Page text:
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How to Hand in your notice

How to Hand in your notice

18 days ago

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Good endings make for good beginnings…

You’ve just landed your dream job, you’re on cloud nine and you’ve got confirmation of the offer in writing. Now all you need to do is hand in your notice to your current employer. Easy, right? Well, not always. In fact, it can prove a pretty daunting task. But it is a crucial step in your career path and it’s important to do it with poise, professionalism, and a personal touch.

Here’s a step-by-step guide to help you navigate the process and come out on top:

The Five Ps:

1)        Prepare: check your contract for your current company’s protocol on handing in notice. Are there any conditions in your contract e.g. non-compete clauses. Also, check how long your notice period is and what remaining holiday allowance you have (you might be able to shorten your notice using holidays owed), so you can establish your last working day.
2)        Private meeting: request a face-to-face meeting with your line manager to discuss your resignation. Avoid using email as the primary means of communication – so affording respect and consideration to your manager and the organisation. Don’t be too nervous, remember your manager has been in the same position and would have given an employer notice before so knows what it’s like. After the meeting, follow up with your resignation letter/email.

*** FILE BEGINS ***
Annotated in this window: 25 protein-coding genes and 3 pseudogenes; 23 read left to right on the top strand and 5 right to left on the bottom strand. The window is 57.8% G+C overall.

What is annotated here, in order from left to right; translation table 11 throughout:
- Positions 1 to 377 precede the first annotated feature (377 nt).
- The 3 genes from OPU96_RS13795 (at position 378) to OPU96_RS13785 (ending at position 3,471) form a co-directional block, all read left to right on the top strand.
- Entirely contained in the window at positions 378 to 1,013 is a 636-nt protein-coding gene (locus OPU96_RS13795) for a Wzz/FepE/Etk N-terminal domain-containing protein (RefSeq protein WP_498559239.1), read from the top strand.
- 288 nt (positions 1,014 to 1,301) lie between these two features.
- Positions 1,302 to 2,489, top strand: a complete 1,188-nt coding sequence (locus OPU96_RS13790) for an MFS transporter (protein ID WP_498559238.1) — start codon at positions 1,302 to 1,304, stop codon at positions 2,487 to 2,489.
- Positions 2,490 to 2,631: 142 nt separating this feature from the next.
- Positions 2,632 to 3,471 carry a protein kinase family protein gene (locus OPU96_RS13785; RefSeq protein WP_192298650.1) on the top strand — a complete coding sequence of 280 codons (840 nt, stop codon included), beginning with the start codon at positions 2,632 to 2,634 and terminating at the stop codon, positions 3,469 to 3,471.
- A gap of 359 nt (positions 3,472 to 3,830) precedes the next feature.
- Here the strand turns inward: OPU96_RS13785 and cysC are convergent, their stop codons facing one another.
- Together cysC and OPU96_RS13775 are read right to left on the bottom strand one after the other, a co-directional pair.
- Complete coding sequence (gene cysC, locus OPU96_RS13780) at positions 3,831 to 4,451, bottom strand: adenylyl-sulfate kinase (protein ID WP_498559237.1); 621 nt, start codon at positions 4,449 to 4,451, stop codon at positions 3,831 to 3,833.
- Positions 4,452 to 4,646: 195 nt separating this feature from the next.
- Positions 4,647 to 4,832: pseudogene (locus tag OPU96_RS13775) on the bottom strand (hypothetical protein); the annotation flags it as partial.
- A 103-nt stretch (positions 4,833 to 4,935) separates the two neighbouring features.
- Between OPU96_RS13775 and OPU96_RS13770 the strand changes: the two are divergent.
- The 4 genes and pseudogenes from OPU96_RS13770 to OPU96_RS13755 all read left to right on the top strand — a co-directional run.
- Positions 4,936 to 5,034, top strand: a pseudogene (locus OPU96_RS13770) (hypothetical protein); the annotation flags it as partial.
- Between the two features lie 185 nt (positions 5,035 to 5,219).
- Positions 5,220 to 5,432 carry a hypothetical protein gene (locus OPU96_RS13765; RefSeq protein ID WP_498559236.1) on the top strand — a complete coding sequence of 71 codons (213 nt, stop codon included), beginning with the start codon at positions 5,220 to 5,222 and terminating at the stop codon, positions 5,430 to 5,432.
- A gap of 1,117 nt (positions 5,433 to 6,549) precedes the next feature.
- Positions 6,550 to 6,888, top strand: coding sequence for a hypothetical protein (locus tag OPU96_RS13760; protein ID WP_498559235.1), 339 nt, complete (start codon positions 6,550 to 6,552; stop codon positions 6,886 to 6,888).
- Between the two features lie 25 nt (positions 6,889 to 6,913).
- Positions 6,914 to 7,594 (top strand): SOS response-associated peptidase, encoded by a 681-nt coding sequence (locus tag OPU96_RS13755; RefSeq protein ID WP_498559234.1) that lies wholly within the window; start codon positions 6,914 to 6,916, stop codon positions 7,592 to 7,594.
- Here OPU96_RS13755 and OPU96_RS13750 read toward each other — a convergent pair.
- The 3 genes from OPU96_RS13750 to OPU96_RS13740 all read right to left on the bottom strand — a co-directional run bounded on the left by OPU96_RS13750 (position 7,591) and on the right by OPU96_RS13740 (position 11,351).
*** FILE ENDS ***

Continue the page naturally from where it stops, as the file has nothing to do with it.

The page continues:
3)        Put it in writing: prepare a courteous and respectful resignation letter, thanking the organisation for the opportunity. It’s at this stage that working with a recruiter can pay dividends as they can guide you on the best way to write the letter, handle any nuances regarding your notice as well as determine the best time to hand in your notice and handle any counter-offers, etc.
4)        Professional handover period: offer support during the transition period and express your willingness to assist in the process, including training a replacement or finishing any remaining work etc.
5)        Politeness pays: regardless of the reason for your departure, it’s essential to remain on good terms with your former employer: you never know when you might need a reference and you might just end up working with them again in the future!

Don’t burn your bridges, leave on a good note. After all, the world is a small place…..

 

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